Academic journal article Phi Delta Kappan

Coming of Age at Hippie High

Academic journal article Phi Delta Kappan

Coming of Age at Hippie High

Article excerpt

Sixties-style 'free form' high schools may have faded like lava lamps, but alternatives such as Arlington's H-B Woodlawn continue to flourish inside education's mainstream, Mr. Clark reports.

DISCO revival music blaring from his classroom's PA, math teacher Jim Schroeder stands calmly rolling a stick of chalk between his palms. The students in his Advanced Placement calculus class ' mostly high school seniors, though one is a seventh-grader ' settle into their first class this autumn morning dressed in predictable jeans and flannels with shirttails out, one boy sporting a sweatshirt labeled 'bullshirt.'

The students crinkle their noses and mock their peers' corny morning announcements as five or six classmates enter late, spreading their coats and backpacks on chairs or on the floor.

But the students focus their gaze promptly as Schroeder launches a discussion of homework problems in graphing vertical and horizontal asymptotes. 'How do you know whether the second derivative test delivers the maximum, the minimum, or the point of inflection?' Schroeder asks them in his gentle but intense voice.

'If the first derivative is positive, then the curve is rising; if the first derivative is negative, then the curve is falling,' comes the shared answer from several students. As they casually scribble notes and pass around calculators, the students ' volunteers in a course that converts to college credit ' display a slouching, at-home demeanor, one boy in the back providing ironic commentary.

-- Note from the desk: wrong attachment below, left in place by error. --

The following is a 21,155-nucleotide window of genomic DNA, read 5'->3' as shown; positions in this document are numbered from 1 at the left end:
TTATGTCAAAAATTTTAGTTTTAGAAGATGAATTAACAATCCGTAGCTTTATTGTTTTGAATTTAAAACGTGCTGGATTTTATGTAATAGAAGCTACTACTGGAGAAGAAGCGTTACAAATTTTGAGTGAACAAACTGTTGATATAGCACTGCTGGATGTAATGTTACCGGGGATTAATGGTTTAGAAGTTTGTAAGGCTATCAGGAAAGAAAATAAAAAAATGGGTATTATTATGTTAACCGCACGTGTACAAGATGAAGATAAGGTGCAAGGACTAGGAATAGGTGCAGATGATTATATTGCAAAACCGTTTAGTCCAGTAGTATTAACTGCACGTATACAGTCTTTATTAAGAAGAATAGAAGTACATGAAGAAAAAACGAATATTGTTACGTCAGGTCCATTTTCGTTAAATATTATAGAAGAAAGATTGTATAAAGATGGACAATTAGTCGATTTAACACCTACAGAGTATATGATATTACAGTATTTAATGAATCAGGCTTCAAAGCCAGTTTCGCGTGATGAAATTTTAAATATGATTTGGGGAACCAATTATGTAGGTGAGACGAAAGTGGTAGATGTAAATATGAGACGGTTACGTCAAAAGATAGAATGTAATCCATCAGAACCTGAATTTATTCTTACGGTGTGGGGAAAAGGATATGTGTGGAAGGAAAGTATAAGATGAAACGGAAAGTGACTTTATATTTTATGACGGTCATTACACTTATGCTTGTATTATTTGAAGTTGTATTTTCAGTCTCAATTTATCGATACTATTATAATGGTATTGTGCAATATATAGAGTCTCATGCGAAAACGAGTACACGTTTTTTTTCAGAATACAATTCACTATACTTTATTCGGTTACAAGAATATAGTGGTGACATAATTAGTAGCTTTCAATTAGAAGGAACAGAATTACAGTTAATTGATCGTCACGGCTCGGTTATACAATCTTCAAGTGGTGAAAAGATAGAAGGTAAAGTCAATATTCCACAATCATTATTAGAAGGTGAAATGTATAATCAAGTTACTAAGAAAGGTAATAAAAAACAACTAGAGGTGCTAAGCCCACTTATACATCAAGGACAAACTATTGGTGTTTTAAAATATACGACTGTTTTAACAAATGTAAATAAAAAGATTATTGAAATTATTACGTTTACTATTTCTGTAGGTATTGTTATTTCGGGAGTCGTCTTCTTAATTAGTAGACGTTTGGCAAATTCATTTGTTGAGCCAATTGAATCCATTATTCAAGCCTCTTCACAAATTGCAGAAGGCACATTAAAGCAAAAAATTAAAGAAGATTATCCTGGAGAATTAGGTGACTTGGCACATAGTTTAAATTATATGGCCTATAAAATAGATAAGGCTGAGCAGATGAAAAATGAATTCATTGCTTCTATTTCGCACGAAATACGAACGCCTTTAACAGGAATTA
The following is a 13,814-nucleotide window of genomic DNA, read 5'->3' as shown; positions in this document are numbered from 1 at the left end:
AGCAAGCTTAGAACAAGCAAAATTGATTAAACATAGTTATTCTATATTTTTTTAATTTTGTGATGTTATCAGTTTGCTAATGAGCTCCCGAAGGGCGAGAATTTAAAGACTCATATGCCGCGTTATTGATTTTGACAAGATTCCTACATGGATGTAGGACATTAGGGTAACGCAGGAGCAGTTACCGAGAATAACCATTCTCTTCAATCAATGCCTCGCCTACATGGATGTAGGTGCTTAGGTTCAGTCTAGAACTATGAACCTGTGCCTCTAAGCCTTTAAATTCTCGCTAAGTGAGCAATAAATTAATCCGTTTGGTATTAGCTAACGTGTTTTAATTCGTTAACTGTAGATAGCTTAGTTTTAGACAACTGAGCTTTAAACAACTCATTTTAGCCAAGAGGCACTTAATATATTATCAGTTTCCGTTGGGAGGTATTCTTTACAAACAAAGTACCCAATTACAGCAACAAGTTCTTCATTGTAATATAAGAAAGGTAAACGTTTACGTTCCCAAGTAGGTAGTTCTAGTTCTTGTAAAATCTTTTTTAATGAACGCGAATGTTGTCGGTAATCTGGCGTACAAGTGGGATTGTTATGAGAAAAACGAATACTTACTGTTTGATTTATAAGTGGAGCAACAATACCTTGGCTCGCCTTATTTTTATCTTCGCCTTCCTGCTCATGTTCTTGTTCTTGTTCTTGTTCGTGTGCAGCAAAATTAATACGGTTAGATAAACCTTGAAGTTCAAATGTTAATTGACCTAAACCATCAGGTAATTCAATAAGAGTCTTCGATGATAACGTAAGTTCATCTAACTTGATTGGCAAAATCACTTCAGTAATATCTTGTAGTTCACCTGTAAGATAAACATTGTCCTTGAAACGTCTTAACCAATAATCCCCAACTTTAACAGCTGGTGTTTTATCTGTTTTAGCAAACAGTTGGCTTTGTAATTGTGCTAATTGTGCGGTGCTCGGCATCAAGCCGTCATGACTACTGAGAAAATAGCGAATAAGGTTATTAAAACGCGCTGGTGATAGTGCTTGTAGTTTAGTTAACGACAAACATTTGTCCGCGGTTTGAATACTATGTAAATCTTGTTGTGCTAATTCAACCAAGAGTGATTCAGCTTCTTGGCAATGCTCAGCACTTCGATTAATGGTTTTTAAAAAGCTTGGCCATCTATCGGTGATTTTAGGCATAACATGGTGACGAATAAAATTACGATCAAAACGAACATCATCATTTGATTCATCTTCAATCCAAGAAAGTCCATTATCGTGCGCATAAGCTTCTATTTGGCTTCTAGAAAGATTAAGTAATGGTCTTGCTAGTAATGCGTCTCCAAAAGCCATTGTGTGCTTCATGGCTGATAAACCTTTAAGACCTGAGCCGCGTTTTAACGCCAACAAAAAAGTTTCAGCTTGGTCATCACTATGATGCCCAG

'Jim,' another student asks, 'if you take an expression for which the first derivative is zero and the second derivative is positive, why do you have a minimum point?'

'Real good question,' Schroeder replies before answering directly. 'That's the level of understanding we want, and we don't just want to skim the surface. I want to be able to ask you anything, anytime, anywhere.'

When the students melt into the hall for a seven-minute break, one senior tells Jim he wants to skip the second half of the class to join the majority of students, who use this free period for homework, for an ice cream social, or for playing Ping-Pong. Can he catch up on the material later?

'That's fine,' Schroeder says. 'The decision is up to you.'

Such decisions are built into the social contract among the 547 students who 'do' high school in the atmosphere of faint rules and minimized conflict that is H-B Woodlawn in Arlington, Virginia. (The initials stand for 'Hoffman-Boston,' a former junior high school that was merged with Woodlawn in the late Seventies.)

To the teen set, Woodlawn is the school where you can address teachers by first names, chew gum, wear a hat, nap on a sofa, and eat anytime or anywhere. It's the place with the flexible electives, independent studies, and foreign language opportunities. It's the school that brings in outside teachers with specialties like broadcasting, the school where 10 to 12 student plays are staged each year. It's high school without ringing bells or security monitors on the prowl with walkie-talkies. It's a community governed through a 'town meeting' that offers an equal vote to students, teachers, administrators, and parents.

To the adults, it is a school that breaks the bank in the currency of test scores. Woodlawn students placed at the 85th percentile on the annual achievement test for 1998-99, well above the scores at the neighboring Arlington high schools: Yorktown (78th percentile), Washington-Lee (63rd), and Wakefield (47th). Woodlawn's average combined senior SAT score of 1206 last year is the county's best, and its placement rate in four-year colleges, which last year hit 90%, is often tops.

Such numbers partially explain why applications to Woodlawn ' acceptances come after a countywide lottery ' regularly exceed its openings. So passionate are the families whose children lose the lottery that some have filed lawsuits that have entangled Woodlawn in nationally watched litigation over policies that ' until a court ban ' adjusted the lottery results for affirmative action. …

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